How a lie by omission won’t win you a protest

How a lie by omission won’t win you a protest

Although a protest to the Government Accountability Office is an informal process, the duty to keep a tribunal informed is still the rule that protestors and attorneys must follow.

Protesting contractor: Commandeer Construction Co. LLC, Twinsburg, Ohio

Contracting agency: Department of Veterans Affairs

Reconsideration issue: Whether the protest decision should be reviewed, given newfound information.

GAO decision, Feb. 15, 2012: Reconsideration denied, but recommendation modified.

Post-Mortem: The VA asked the GAO to reconsider its earlier decision in a protest filed by CCC, based on what it claimed were “pertinent developments.” Here’s some background: The original decision involved CCC’s status as a service disabled, veteran-owned owned small business, and the VA’s requirement to fast track its verification based on terms of the solicitation. In the original Dec. 20, 2011 decision, the GAO sustained the protest in favor of CCC and recommended that VA review CCC’s status to determine whether they could be verified. It also recommended that the VA pay CCC’s cost for pursuing the protest.

The irony here is that the VA had already made a decision and denied CCC’s verification more than 6 weeks before a final protest decision was issued by the GAO – unbeknownst to the contracting officer and legal counsel at VA. In its request for reconsideration, having found out about the verification denial, the VA asks the GAO to determine that one office of the VA should not be responsible for knowing the most pivotal fact on which the case turned if that information is in possession of a another office of the agency. The GAO correctly denied reconsideration stating “we see no excuse for the failure of VA’s CO [contracting officer], and the legal counsel, to ascertain the status of CCC’s request [for verification].”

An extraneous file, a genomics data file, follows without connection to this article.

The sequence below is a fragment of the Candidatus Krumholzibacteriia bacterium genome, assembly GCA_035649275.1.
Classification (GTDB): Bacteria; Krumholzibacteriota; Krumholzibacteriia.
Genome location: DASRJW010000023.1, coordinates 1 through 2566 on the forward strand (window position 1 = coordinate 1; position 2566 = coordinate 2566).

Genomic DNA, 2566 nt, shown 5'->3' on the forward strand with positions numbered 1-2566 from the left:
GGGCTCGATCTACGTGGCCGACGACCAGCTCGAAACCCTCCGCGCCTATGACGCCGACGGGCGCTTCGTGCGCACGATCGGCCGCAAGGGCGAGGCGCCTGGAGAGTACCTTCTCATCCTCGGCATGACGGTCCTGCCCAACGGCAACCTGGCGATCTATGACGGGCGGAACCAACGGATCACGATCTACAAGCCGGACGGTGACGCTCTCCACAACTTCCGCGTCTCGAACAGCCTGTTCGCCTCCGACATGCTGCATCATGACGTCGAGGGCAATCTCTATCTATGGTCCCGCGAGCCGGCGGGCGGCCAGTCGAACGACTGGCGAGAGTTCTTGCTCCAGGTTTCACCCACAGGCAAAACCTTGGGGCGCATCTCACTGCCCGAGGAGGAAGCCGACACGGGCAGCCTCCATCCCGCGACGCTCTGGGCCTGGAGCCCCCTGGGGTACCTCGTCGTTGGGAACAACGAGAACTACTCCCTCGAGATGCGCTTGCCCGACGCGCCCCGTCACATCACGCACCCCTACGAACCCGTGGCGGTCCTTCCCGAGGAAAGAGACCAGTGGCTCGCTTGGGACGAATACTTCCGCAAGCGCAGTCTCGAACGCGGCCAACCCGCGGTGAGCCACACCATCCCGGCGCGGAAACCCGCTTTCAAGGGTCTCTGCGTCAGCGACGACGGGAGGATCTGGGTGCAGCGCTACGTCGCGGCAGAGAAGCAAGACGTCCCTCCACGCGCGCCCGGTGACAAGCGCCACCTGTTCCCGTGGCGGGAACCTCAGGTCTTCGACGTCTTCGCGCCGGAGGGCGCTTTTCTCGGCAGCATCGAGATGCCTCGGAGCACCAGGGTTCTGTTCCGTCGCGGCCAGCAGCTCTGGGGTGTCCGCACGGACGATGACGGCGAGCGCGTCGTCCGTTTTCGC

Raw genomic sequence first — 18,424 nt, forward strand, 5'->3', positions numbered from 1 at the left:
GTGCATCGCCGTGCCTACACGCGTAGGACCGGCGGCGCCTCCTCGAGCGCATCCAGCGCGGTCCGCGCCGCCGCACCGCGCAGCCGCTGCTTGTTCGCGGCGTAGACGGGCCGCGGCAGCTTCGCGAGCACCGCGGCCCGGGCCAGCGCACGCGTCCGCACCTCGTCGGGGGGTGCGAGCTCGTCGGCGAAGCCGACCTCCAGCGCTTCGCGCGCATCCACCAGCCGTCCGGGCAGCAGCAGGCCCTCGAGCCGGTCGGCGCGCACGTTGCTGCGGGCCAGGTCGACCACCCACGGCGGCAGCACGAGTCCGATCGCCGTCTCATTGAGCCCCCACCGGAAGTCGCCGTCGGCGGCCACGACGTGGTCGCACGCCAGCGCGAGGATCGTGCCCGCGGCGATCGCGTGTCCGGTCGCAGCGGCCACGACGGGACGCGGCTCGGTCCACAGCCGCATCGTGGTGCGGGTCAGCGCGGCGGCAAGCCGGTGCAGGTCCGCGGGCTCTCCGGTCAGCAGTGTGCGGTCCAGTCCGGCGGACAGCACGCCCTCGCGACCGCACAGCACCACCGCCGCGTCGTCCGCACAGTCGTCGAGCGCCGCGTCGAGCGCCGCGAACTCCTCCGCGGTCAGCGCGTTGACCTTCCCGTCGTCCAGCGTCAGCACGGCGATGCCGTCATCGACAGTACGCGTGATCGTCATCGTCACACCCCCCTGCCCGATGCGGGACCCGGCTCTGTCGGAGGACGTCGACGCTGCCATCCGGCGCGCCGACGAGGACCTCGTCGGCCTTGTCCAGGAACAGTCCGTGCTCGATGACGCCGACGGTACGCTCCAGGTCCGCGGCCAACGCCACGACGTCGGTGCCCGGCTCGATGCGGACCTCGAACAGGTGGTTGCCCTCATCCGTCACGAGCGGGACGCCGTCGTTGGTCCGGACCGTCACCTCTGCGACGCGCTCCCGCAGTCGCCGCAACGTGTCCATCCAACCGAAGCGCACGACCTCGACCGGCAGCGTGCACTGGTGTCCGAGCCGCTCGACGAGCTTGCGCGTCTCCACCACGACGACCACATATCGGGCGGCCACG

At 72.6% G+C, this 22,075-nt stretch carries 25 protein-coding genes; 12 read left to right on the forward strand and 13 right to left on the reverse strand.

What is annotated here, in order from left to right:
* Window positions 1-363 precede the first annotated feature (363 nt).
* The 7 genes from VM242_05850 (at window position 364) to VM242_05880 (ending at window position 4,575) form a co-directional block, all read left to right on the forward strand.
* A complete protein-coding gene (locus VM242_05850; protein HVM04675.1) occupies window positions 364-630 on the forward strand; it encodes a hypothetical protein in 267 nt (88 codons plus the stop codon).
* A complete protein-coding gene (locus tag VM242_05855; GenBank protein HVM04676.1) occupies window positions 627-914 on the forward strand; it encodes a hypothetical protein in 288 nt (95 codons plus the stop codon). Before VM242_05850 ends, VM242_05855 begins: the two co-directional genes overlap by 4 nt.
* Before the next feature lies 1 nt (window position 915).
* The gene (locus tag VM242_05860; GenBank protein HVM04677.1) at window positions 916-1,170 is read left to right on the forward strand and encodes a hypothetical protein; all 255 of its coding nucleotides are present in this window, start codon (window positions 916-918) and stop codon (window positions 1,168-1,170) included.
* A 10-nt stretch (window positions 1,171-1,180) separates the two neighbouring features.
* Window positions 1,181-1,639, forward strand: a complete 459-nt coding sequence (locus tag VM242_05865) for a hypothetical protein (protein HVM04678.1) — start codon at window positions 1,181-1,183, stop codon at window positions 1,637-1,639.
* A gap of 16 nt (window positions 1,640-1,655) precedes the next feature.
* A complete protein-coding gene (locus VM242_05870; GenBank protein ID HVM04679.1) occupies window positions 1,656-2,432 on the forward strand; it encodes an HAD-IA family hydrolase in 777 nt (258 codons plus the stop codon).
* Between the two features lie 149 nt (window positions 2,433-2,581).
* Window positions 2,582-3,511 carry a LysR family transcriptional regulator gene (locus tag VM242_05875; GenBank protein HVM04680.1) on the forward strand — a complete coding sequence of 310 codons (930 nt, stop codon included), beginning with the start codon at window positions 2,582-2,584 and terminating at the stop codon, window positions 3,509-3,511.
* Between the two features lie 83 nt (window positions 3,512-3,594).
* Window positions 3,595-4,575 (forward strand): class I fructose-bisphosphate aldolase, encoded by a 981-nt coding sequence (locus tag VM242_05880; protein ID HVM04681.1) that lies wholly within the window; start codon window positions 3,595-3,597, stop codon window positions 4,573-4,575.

The GAO didn’t stop with a rejection of the VA’s excuses. They followed with a stern punishment to CCC and a lesson for all protestors. CCC also knew nearly two months before the final GAO decision that their verification had been denied. They believed that they were under no duty to disclose that fact to the GAO. The GAO took offense to spending several months of time and resources on a moot issue, because one party should have known and the other party knew but failed to inform them of a material change in the case.

With obvious irritation, the GAO modified its earlier decision and removed its recommendation for VA to pay CCC’s cost for pursuing its protest.